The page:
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Timothy F. Bednarz

Management

Actively Eliciting Feedback from Employees

Effective leaders are rarely able to change another’s viewpoint without altering their own perceptions

Published: Friday, February 24, 2012 - 16:38

Effective leadership is based on ongoing input and feedback. Where 20 years ago managers rarely asked for input, today effective leaders are regularly seeking and receiving employee feedback.

Leaders elicit cooperation from employees and other individuals when they listen to them. To move employees forward, leaders first identify their needs by asking for their feedback. Identifying employee needs through feedback allows leaders to modify their behavior to serve the best interests of their employees and unit.

Feedback is an effective communication mechanism that enhances productivity and motivation. Leaders use it to create a positive sense of direction that increases efficiency and reduces stress among employees. It empowers employees and gives them ownership in both the ideas and direction driving the organization.

This is important for leaders to understand because studies have shown that employees informed of the organization’s goals and progress are more productive and better able to persevere under difficult circumstances. These are indispensable qualities in the current business climate. In challenging times the informed employee is more likely to work closely with leaders to resolve problems and stabilize situations. Sharing information rather than withholding it enhances a sense of positive, coordinated teamwork.

The essence of leadership is to persuade others rather than control them. Persuasion is not a one-way process but a continuous feedback loop from employee to leader. The loop incorporates listening, understanding the employee’s point of view and perspectives, and positively responding to his needs. In doing this, effective leaders and persuaders are rarely able to change another’s behavior or viewpoint without altering their own approaches and perceptions.

When leaders communicate, they are in essence selling their idea to others. To effectively accomplish this they must:
• Create a dialogue around their idea or concept.
• Convince others their idea is valid.
• Actively interact with individuals to brainstorm and solicit new ideas, insights, and viewpoints.
• Build a relationship with the individuals.

This is an extremely productive chain of feedback. It demonstrates to employees that leaders value and respect them. If leaders fail to persuade others, they have also failed to understand the others’ needs and concerns.

Leaders solicit their employees’ feedback for a number of reasons. First, as people make decisions, feedback provides continuous testing of an idea or concept against actual conditions and underlying expectations. When leaders solicit feedback, they are asking their employees to question the assumptions behind the idea or concept, examine the expectations connected with it, and assess the realistic impact it could have on their organization. This amounts to a mutual search for solutions that yield shared advantages to all parties.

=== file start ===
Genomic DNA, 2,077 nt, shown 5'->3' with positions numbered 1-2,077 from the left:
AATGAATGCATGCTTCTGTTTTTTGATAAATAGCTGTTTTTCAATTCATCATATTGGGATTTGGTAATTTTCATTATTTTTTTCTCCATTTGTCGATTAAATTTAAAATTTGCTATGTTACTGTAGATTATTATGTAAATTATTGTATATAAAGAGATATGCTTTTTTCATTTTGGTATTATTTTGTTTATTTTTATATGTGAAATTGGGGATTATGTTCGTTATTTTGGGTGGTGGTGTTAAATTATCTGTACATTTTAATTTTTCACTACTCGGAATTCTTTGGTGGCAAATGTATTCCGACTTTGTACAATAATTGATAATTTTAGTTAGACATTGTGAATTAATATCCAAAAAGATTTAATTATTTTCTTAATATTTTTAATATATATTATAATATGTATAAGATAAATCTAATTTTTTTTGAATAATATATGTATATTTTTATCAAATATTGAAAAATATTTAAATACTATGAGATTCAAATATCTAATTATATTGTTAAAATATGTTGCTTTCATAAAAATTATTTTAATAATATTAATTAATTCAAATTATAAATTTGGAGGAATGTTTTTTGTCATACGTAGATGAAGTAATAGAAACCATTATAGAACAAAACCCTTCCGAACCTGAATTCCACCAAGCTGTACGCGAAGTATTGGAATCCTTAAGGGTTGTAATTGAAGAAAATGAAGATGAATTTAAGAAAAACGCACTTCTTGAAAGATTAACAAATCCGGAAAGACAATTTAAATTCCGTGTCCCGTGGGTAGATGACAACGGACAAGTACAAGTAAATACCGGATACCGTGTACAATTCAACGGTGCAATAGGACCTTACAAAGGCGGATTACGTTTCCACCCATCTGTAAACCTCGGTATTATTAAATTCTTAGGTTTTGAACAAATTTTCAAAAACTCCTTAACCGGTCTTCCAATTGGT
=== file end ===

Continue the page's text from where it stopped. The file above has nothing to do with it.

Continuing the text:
The use of feedback by leaders also enhances their effectiveness. The Drucker Institute reports that leaders become more effective and are perceived accordingly by their managers, employees, and superiors when the leaders:
• Ask for input from their employees.
• Learn from the feedback in a positive and nondefensive attitude.
• Follow up in a focused and efficient manner.

The pitfall to avoid is soliciting feedback from employees and then reacting emotionally and negatively to any bad news or information, in essence “shooting the messenger.” This only serves to quickly close down communication and replace it with an atmosphere of mistrust and paranoia.

This article is an excerpt from Improving Communication in the Workplace (Majorium Business Press, 2011) in the Pinpoint Skill Development Training Series.

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About The Author

Timothy F. Bednarz’s picture

Timothy F. Bednarz

Timothy F. Bednarz, Ph.D., is an accomplished author, researcher, consultant, entrepreneur, and innovator. He has founded three successful companies and has more than 26 years consulting experience in business development. As a critical thinker and transformational agent of change, he has the ability to view complex issues, identifying specific causes to develop meaningful solutions in simple terms. He has authored more than 125 books as well as a wide variety of high quality learning content. His latest book is Great! What Makes Leaders Great (Majorium Business Press, 2012). He is the author of more than 85 books in the Pinpoint Skill Development Training Series.